March 13, 2010

By Troy Phillips

Special to

FORT WORTH, Texas - The progress is palpable, especially since TCU has never been this close to winning an NCAA title. Doing so on Saturday won't be easy.

The Horned Frogs trail Alaska-Fairbanks by six points after Friday's smallbore (.22 caliber) portion of the NCAA Rifle Championships at the TCU Range. Alaska-Fairbanks scored 2,320 points to win the NCAA team smallbore title and is the overall leader entering Saturday's air-rifle portion at Daniel-Meyer Coliseum.

Friday's smallbore relays (or preliminaries) gave TCU its first individual NCAA rifle champion in the program's history. Currently second after Friday's 2,314 points in smallbore, TCU is in striking distance of winning the overall title.

TCU freshman Sarah Scherer soared through the relays and final to take the smallbore individual trophy with a composite score of 685.0. Alaska-Fairbanks' Patrik Sartz finished second at 682.7, followed by Navy's Chris Burleson in third at 682.5

Scherer, Sartz and West Virginia's Bryant Wallizer all finished atop the smallbore relay standings with an overall 583 out of a possible 600. Those three and five more advanced to the eight-person final, where 10 shots each decided the individual title.

Scherer never lost her nerve during the relay and scored a 102 in the final to easily outshoot runner-up Sartz (99.7). Scherer scored 10.0 or better on seven of her finals attempts, and her 10th and last was a nail - the highest-scoring shot possible of 10.9.

"Shooting is such a mental game when it comes to the finals," said Scherer, a member of the U.S. World Championship team that will compete in Munich, Germany, this summer. "Some people don't like being in first place when you go into it. Sometimes it's harder, but if you can stay focused and control your breathing, it's not that bad."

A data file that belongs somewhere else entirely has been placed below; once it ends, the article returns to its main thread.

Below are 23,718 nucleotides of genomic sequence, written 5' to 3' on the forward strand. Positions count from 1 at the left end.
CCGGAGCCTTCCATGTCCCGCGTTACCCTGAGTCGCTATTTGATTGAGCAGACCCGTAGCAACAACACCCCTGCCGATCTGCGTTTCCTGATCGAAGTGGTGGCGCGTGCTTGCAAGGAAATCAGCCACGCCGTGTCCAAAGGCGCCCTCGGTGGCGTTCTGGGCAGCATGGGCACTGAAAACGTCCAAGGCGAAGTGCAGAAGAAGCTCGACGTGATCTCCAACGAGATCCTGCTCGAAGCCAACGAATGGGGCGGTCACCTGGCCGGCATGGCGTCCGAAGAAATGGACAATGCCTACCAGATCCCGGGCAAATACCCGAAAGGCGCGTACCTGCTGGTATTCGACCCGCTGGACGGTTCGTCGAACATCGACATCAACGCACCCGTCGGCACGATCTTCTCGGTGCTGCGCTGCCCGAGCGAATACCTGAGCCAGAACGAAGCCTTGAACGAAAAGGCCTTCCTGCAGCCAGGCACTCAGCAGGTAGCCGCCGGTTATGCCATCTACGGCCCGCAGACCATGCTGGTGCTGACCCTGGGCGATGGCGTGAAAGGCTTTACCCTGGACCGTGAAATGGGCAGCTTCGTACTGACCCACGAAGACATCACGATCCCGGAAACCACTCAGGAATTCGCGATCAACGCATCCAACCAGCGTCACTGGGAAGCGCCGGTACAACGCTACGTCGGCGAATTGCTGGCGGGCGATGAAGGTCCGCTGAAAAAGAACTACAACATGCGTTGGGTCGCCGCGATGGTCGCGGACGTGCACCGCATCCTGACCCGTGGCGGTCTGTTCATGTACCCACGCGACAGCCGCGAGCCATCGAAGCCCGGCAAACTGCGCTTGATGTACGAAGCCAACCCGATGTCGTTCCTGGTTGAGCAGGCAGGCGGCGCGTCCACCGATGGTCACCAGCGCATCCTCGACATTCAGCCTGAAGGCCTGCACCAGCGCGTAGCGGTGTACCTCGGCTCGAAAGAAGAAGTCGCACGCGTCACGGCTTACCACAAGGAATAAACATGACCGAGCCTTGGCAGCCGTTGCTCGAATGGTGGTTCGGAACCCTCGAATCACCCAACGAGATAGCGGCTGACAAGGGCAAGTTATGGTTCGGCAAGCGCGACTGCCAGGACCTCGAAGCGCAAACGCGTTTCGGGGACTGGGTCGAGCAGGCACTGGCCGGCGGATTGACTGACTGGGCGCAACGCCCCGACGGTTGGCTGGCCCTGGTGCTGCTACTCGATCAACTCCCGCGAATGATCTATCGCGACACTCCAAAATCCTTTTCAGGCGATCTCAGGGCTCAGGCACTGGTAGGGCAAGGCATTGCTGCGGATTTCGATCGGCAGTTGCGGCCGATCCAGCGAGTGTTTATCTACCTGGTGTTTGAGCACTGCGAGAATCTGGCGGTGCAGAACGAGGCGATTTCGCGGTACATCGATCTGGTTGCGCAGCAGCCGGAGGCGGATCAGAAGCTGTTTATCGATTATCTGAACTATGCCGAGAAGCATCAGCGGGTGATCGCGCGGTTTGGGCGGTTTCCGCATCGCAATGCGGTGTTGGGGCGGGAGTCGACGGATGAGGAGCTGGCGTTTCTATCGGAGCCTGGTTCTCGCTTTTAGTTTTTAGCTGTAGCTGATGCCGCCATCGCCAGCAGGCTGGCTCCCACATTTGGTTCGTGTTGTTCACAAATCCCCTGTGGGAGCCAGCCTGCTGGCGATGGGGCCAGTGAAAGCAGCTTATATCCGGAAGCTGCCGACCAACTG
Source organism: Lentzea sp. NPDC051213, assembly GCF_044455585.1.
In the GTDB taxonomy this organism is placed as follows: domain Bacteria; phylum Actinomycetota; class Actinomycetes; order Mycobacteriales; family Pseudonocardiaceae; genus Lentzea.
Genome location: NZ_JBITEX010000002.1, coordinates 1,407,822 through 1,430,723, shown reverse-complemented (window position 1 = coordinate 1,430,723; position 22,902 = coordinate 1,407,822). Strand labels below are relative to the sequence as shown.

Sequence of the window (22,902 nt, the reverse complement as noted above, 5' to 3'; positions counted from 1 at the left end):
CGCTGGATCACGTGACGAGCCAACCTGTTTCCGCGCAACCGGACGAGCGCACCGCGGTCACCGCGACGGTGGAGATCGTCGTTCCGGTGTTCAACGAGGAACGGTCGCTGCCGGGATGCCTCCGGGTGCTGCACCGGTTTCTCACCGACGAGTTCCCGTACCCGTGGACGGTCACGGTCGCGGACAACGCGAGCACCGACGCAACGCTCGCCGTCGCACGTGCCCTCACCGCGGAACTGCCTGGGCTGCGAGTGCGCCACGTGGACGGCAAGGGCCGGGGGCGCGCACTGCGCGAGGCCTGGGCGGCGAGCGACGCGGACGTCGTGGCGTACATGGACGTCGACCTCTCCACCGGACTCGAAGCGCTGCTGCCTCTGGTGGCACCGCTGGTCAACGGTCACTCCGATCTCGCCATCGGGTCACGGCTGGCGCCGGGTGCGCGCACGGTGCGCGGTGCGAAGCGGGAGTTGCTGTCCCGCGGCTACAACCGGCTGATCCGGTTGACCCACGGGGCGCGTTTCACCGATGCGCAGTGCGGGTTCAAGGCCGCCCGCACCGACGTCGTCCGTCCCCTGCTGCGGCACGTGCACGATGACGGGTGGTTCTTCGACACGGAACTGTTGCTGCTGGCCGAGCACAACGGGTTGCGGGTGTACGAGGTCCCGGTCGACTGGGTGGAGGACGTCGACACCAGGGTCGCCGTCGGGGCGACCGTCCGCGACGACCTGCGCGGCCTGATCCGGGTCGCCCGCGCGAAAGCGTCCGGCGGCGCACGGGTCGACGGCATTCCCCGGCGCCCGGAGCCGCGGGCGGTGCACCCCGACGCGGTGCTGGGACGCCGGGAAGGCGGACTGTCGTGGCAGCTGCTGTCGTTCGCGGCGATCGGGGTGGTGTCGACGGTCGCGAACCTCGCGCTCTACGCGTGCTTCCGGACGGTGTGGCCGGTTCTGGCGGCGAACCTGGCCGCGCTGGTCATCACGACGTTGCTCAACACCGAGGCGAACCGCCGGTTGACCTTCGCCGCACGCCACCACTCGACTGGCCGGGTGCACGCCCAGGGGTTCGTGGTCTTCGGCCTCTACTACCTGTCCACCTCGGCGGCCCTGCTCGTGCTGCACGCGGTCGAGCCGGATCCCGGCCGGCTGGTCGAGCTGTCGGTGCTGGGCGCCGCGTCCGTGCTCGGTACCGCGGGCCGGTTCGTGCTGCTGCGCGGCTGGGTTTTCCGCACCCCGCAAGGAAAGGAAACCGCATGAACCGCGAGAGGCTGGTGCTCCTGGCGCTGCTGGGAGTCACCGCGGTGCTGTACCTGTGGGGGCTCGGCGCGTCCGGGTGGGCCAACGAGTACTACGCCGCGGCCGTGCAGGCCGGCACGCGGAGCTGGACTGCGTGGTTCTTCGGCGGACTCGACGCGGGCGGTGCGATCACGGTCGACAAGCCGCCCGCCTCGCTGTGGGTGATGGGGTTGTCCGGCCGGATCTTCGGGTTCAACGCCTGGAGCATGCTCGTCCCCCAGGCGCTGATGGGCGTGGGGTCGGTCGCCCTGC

West Virginia (2,308) is six points back of TCU in third place. Fourth-place Kentucky (2,296) didn't place a shooter in the smallbore final but might need at least two in the air-rifle final to contend for the overall title.

Alaska-Fairbanks, the 10-time NCAA team champion and winner of nine of the last 11 championships held, had no weak links in its smallbore foursome. After Sartz's 583, Cody Rutter shot a 581, followed by Jace Bures (579) and William Galligan (577).

"It's going to be interesting," Alaska-Fairbanks coach Dan Jordan said. "We've got a solid team in the air gun, but West Virginia and TCU are strong. Someone will have to have four good scores to win it."

TCU finished third, fifth and fifth in its three previous NCAA Championship appearances. Freshman Caitlin Morrissey, an air rifle specialist who didn't compete in smallbore Friday, will replace senior Simone Riford in the lineup. With an NCAA title on the line, TCU's four shooters Saturday will include freshmen Scherer, Morrissey and Sarah Beard, and senior Erin Lorenzen, who was fourth overall in smallbore.

"We can do this," Beard said of TCU's chances for the team title. "This is a good position for us. We know what we have to do."

Most NCAA rifle teams include men and women competing together, but six of 38 NCAA programs consist of women only. TCU is trying to become the first all-women's team to win the overall title.

"It was a great first day," TCU coach Karen Monez said. "This is the most talented group of competitors we've ever had. Sarah [Scherer] is just tough mentally, as well as having good technical skills. You could see how much confidence she had in the finals. She just doesn't get rattled."

West Virginia could bounce back strong in air rifle and make a run at its 15th NCAA title. Monez said the margin for error figures again to be slim; two points separated the eight smallbore finalists.

"There will be a lot of top-quality, world-class competitors on the [firing] line," she said. "It's about who can perform at their best on a given day. We all might have goals, but it comes down to performance. Who can make it happen that day?"